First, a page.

>>>>> http://www.drdobbs.com/blog/archives/2009/12/cs_biggest_mist.html
>>>>>
>>>>> Sadly, there's an ongoing failure to recognize this, as it is never
>>>>> addressed in any of the revisions to the C or C++ standards,
>>>>
>>>> I agree, that's a very bad problem, probably worse than null-related
>>>> bugs.
>>>
>>> It's infinitely worse. Null pointers do not result in memory
>>> corruption, buffer overflows, and security breaches.
>>>
>>
>> Not entirely true: Null Pointer dereferences *have* been used for
>> security breaches, see for example: http://lwn.net/Articles/342330/
>> The problem is that one can mmap() to 0/NULL so it can be dereferenced
>> without causing a crash.
>>
>> Of course this is also a problem of the OS, it shouldn't allow mmap()ing
>> to NULL in the first place (it's now forbidden by default on Linux and
>> FreeBSD afaik) - but some software (dosemu, wine) doesn't work without it.
>>
>> Cheers,
>> - Daniel
>
> I think Walter's point remains true: null pointers bugs are an order of
> magnitude less important, if not downright insignificant, with regards to
> security breaches.

No, that wasn't his point - he thought it was *impossible* to exploit null
pointers ("Null pointers do not result in memory corruption, buffer overflows,
and security breaches.") and I merely pointed out that this is not correct.
I didn't say anything about significance for average applications :-)

>
> I mean, from my understanding of that article, a NPE bug on its own is not
> enough to allow an exploit, but other bugs/exploits need to be be present.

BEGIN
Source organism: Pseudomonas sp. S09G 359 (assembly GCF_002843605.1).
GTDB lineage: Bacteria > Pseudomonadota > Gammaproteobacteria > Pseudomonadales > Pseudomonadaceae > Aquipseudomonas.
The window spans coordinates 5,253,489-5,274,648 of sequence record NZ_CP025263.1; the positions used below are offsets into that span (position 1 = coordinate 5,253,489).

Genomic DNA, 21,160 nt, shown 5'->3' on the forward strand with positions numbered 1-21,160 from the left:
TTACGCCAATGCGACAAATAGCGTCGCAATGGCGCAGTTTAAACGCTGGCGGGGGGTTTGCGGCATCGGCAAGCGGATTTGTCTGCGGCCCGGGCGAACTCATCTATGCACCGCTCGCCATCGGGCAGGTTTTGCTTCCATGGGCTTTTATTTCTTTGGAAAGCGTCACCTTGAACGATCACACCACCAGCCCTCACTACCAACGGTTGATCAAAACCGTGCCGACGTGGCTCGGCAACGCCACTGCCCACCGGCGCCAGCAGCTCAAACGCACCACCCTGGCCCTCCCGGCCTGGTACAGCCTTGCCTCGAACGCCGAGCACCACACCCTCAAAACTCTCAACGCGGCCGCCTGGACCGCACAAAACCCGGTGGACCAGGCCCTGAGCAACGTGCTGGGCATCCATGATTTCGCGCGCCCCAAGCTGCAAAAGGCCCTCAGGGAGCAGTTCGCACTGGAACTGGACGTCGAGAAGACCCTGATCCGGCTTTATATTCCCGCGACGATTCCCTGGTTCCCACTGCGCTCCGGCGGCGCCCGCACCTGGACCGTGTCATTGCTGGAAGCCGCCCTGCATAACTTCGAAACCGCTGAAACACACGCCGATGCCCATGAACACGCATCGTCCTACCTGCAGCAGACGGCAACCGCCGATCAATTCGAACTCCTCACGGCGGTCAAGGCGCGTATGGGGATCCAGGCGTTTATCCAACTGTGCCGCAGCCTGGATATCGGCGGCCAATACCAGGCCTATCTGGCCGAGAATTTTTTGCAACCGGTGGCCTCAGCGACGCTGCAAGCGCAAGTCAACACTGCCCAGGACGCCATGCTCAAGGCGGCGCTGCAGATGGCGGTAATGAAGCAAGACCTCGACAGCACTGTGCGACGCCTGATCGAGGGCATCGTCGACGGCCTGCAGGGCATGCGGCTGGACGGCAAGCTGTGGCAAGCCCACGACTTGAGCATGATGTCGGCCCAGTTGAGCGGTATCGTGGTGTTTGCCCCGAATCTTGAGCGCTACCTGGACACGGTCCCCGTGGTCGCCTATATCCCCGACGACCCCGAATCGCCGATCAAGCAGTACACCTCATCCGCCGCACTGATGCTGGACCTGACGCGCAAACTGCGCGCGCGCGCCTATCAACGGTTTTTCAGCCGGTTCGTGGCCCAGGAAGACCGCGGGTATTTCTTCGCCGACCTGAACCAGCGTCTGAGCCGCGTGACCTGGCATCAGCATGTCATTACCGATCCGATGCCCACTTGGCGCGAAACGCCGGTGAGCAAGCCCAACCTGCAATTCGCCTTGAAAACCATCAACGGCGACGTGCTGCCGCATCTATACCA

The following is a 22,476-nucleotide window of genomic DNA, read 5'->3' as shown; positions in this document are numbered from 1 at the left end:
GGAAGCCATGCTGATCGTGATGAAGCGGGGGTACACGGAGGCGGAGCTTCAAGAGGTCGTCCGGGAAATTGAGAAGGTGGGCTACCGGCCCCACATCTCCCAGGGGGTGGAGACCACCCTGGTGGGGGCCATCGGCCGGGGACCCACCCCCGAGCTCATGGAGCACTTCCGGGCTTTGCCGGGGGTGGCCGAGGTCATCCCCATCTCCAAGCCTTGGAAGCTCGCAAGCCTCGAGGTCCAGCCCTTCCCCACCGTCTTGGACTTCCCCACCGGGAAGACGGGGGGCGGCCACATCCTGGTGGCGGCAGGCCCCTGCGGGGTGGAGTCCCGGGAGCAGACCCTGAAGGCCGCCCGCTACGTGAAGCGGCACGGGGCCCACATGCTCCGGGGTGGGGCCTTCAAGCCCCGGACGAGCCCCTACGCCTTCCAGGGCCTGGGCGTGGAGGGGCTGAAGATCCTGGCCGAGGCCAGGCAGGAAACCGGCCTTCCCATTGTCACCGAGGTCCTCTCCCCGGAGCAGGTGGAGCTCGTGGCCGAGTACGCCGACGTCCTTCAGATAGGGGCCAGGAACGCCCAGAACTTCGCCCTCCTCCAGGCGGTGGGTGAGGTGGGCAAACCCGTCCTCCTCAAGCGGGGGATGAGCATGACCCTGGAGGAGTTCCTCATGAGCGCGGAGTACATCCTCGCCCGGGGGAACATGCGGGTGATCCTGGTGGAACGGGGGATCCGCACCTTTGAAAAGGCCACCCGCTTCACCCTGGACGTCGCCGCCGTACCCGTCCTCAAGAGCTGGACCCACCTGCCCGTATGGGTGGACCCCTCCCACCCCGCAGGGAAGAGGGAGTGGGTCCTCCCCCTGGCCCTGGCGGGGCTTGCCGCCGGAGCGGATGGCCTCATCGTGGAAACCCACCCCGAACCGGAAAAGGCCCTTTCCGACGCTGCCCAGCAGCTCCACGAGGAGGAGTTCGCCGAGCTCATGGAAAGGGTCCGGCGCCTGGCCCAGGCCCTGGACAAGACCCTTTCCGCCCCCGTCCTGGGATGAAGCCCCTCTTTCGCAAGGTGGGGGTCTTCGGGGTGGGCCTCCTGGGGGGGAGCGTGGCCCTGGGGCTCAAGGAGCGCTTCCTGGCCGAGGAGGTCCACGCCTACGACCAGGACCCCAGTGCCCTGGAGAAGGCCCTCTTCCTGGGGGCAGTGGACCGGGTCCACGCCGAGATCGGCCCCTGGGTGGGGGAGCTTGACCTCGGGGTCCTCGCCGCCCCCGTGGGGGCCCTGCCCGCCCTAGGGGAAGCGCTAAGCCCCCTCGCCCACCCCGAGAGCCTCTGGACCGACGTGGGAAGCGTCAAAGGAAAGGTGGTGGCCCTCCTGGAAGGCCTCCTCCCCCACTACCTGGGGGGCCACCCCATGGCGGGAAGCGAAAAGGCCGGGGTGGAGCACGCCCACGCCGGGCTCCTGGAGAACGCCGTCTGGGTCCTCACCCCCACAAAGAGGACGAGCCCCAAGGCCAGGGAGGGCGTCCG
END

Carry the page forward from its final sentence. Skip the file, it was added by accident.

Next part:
Well it could be used by a non-privileged user to get root privileges.
If you only have "friendly" non-privileged users you need an exploit
to make them
execute the kernel exploit, of course.

But I agree that this kind of bug is not as relevant as others (for most users)
- you won't have it in regular programs but only in kernels I guess.
(Of course it could work in regular programs as well, but you won't get more
privileges then you had before. Also I may be completely wrong on this and
maybe there is some way to gain something by using this kind of exploit
on regular programs.)

> (in that particular case, a straight-flush of them it seems). On the other
> hand, buffer overflows bugs nearly always make possible an exploit, correct?

I never said that buffer overflow bugs are better ;-)

Cheers,
- Daniel
November 25, 2010
Re: Spec#, nullables and more
On 05/11/2010 18:52, Walter Bright wrote:
>
> I think you misunderstand why checked exceptions are such a bad idea.
> It's not just that they are inconvenient and annoying. They decrease
> security by *hiding* bugs. That is the opposite of what you'd want in a
> high security language.
>
> http://www.mindview.net/Etc/Discussions/CheckedExceptions
>
>

Just to clarify: Checked Exceptions are not a source of bugs per se. 
What is a source of bugs is catch-hiding an exception temporarily and 
then forgetting to change the code later (that's the case Bruce mentions 
in the article).
But with discipline you can avoid this: just don't catch-hide 
exceptions. One never catch-hides exceptions by mistake, it is always 
conscious (unlike other bugs like off-by-ones, logic errors, etc.).
For example in Java I *always* wrap exceptions I don't care about in a 
RuntimeException, (using the adapter Bruce presented in that article, 
actually).
Is it annoying and/or unnecessary? Well, I'm not making a statement